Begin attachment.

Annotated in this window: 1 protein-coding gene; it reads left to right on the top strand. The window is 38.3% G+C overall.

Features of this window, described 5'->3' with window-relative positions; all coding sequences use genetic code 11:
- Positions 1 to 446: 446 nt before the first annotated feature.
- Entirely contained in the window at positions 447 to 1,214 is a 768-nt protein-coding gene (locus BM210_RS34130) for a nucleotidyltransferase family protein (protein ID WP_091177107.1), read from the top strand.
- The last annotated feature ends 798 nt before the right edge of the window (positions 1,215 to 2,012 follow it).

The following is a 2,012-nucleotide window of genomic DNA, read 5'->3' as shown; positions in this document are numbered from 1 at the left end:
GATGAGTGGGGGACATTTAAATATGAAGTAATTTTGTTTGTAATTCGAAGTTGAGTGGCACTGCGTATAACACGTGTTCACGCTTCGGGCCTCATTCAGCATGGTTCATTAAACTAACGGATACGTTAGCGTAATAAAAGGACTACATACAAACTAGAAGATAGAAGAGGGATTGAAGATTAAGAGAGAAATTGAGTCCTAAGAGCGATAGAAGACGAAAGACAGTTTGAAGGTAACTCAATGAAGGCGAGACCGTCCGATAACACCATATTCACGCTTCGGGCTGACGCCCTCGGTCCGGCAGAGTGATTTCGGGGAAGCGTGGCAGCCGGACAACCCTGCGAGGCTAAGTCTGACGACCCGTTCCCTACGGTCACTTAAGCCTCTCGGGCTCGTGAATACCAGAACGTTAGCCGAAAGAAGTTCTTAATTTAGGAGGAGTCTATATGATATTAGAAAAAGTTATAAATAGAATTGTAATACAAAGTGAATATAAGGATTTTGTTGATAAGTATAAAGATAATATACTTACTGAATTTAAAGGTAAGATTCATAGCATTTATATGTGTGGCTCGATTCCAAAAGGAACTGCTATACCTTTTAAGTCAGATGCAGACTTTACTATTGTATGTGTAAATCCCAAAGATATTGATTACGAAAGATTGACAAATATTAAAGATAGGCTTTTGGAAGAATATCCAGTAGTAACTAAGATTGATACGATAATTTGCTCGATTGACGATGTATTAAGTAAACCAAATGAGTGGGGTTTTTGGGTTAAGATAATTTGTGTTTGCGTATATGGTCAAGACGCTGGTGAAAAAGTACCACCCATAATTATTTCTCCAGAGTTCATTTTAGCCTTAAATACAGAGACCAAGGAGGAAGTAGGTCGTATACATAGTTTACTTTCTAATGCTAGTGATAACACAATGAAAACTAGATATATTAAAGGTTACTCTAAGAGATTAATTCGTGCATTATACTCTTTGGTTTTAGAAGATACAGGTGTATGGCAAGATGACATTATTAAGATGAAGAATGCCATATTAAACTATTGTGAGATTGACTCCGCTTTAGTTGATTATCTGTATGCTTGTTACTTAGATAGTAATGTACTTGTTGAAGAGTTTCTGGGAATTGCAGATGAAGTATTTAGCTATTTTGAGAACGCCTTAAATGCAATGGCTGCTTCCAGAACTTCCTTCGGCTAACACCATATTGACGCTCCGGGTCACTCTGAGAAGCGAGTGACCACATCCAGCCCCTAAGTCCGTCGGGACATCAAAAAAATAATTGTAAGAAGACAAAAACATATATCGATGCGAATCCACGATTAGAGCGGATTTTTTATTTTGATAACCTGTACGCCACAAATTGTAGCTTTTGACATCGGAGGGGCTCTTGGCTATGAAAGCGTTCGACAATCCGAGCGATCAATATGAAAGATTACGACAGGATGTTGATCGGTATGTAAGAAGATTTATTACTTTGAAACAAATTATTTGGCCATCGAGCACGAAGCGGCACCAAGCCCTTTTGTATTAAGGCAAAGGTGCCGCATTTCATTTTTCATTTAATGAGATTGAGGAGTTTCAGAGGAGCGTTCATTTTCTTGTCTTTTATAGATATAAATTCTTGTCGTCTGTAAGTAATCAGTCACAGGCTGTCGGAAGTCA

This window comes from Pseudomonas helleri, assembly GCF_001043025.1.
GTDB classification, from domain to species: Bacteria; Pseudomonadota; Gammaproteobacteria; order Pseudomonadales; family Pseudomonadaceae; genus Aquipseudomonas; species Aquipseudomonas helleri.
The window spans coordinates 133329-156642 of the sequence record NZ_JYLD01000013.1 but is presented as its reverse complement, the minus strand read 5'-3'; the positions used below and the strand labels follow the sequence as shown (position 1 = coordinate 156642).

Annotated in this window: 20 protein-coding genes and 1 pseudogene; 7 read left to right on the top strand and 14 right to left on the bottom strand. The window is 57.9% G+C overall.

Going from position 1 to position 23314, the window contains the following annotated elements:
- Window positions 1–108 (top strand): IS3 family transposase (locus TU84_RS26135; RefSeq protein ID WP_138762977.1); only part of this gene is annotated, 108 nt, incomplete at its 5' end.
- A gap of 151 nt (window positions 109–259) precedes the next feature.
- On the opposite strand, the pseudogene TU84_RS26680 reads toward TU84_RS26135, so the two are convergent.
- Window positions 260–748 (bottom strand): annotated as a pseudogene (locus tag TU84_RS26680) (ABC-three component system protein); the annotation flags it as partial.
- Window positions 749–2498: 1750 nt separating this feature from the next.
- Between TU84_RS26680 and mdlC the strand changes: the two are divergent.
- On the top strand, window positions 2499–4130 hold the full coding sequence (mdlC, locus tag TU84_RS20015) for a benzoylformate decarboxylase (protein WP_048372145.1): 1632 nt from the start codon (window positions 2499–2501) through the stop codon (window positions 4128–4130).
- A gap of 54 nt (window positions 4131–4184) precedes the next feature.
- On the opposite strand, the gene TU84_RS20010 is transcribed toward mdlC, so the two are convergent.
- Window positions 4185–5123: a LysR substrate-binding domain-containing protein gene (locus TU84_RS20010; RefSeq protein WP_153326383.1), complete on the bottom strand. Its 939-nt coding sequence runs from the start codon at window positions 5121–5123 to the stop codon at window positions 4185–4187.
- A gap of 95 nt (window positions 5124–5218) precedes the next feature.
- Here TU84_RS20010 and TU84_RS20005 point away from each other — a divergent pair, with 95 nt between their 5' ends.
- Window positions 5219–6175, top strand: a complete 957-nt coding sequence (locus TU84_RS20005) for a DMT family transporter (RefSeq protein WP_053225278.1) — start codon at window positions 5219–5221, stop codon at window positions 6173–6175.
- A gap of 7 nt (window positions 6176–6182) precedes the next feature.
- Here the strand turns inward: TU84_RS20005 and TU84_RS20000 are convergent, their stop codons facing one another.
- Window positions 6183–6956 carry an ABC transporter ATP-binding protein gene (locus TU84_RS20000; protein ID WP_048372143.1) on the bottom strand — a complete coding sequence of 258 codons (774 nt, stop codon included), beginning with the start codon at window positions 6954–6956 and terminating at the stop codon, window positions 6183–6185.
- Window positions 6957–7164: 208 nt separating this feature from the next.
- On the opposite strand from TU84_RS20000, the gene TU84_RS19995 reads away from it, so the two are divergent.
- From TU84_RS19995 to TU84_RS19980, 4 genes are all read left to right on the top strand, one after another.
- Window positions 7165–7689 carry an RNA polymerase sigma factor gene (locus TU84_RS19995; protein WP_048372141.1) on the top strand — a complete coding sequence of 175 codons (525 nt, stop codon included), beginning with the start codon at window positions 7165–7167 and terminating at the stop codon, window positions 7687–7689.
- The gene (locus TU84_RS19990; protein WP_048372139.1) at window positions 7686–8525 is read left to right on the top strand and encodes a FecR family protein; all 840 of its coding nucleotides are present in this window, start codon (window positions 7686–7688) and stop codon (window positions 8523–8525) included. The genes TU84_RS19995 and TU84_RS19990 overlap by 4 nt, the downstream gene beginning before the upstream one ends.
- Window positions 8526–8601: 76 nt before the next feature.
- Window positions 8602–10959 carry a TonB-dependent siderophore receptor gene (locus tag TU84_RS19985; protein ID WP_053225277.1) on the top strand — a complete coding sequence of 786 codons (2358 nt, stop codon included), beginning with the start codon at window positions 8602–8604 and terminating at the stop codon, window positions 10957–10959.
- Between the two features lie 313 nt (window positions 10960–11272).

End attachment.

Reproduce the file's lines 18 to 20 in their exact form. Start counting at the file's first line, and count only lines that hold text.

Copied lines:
- Between TU84_RS26680 and mdlC the strand changes: the two are divergent.
- On the top strand, window positions 2499–4130 hold the full coding sequence (mdlC, locus tag TU84_RS20015) for a benzoylformate decarboxylase (protein WP_048372145.1): 1632 nt from the start codon (window positions 2499–2501) through the stop codon (window positions 4128–4130).
- A gap of 54 nt (window positions 4131–4184) precedes the next feature.